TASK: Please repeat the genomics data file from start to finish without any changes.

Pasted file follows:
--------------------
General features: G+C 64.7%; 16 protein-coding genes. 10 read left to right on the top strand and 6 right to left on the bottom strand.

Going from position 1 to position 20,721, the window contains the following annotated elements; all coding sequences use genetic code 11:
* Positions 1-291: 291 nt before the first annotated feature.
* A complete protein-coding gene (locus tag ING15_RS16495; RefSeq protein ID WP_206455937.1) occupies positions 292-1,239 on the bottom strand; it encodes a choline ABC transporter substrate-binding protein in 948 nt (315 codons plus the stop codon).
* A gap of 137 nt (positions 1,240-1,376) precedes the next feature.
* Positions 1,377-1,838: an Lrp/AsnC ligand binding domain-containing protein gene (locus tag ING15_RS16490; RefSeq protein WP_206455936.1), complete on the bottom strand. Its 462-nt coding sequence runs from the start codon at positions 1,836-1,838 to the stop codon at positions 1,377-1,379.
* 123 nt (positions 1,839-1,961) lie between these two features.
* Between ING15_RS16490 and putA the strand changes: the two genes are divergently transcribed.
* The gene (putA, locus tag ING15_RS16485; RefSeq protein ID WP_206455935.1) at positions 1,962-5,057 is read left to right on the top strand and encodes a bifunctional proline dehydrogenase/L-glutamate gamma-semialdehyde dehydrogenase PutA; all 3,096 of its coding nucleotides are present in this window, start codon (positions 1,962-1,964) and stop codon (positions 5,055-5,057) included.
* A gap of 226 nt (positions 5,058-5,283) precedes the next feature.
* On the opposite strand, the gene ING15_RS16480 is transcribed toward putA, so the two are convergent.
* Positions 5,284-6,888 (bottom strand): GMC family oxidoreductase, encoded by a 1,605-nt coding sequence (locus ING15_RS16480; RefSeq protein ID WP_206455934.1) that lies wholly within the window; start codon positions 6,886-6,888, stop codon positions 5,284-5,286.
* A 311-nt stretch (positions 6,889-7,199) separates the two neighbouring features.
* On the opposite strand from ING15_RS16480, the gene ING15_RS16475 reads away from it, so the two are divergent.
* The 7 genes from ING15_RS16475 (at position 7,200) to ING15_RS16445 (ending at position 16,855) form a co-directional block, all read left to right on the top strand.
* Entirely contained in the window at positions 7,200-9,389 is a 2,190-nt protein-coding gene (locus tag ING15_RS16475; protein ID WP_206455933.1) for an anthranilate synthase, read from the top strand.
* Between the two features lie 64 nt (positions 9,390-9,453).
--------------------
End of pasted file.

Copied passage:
General features: G+C 64.7%; 16 protein-coding genes. 10 read left to right on the top strand and 6 right to left on the bottom strand.

Going from position 1 to position 20,721, the window contains the following annotated elements; all coding sequences use genetic code 11:
* Positions 1-291: 291 nt before the first annotated feature.
* A complete protein-coding gene (locus tag ING15_RS16495; RefSeq protein ID WP_206455937.1) occupies positions 292-1,239 on the bottom strand; it encodes a choline ABC transporter substrate-binding protein in 948 nt (315 codons plus the stop codon).
* A gap of 137 nt (positions 1,240-1,376) precedes the next feature.
* Positions 1,377-1,838: an Lrp/AsnC ligand binding domain-containing protein gene (locus tag ING15_RS16490; RefSeq protein WP_206455936.1), complete on the bottom strand. Its 462-nt coding sequence runs from the start codon at positions 1,836-1,838 to the stop codon at positions 1,377-1,379.
* 123 nt (positions 1,839-1,961) lie between these two features.
* Between ING15_RS16490 and putA the strand changes: the two genes are divergently transcribed.
* The gene (putA, locus tag ING15_RS16485; RefSeq protein ID WP_206455935.1) at positions 1,962-5,057 is read left to right on the top strand and encodes a bifunctional proline dehydrogenase/L-glutamate gamma-semialdehyde dehydrogenase PutA; all 3,096 of its coding nucleotides are present in this window, start codon (positions 1,962-1,964) and stop codon (positions 5,055-5,057) included.
* A gap of 226 nt (positions 5,058-5,283) precedes the next feature.
* On the opposite strand, the gene ING15_RS16480 is transcribed toward putA, so the two are convergent.
* Positions 5,284-6,888 (bottom strand): GMC family oxidoreductase, encoded by a 1,605-nt coding sequence (locus ING15_RS16480; RefSeq protein ID WP_206455934.1) that lies wholly within the window; start codon positions 6,886-6,888, stop codon positions 5,284-5,286.
* A 311-nt stretch (positions 6,889-7,199) separates the two neighbouring features.
* On the opposite strand from ING15_RS16480, the gene ING15_RS16475 reads away from it, so the two are divergent.
* The 7 genes from ING15_RS16475 (at position 7,200) to ING15_RS16445 (ending at position 16,855) form a co-directional block, all read left to right on the top strand.
* Entirely contained in the window at positions 7,200-9,389 is a 2,190-nt protein-coding gene (locus tag ING15_RS16475; protein ID WP_206455933.1) for an anthranilate synthase, read from the top strand.
* Between the two features lie 64 nt (positions 9,390-9,453).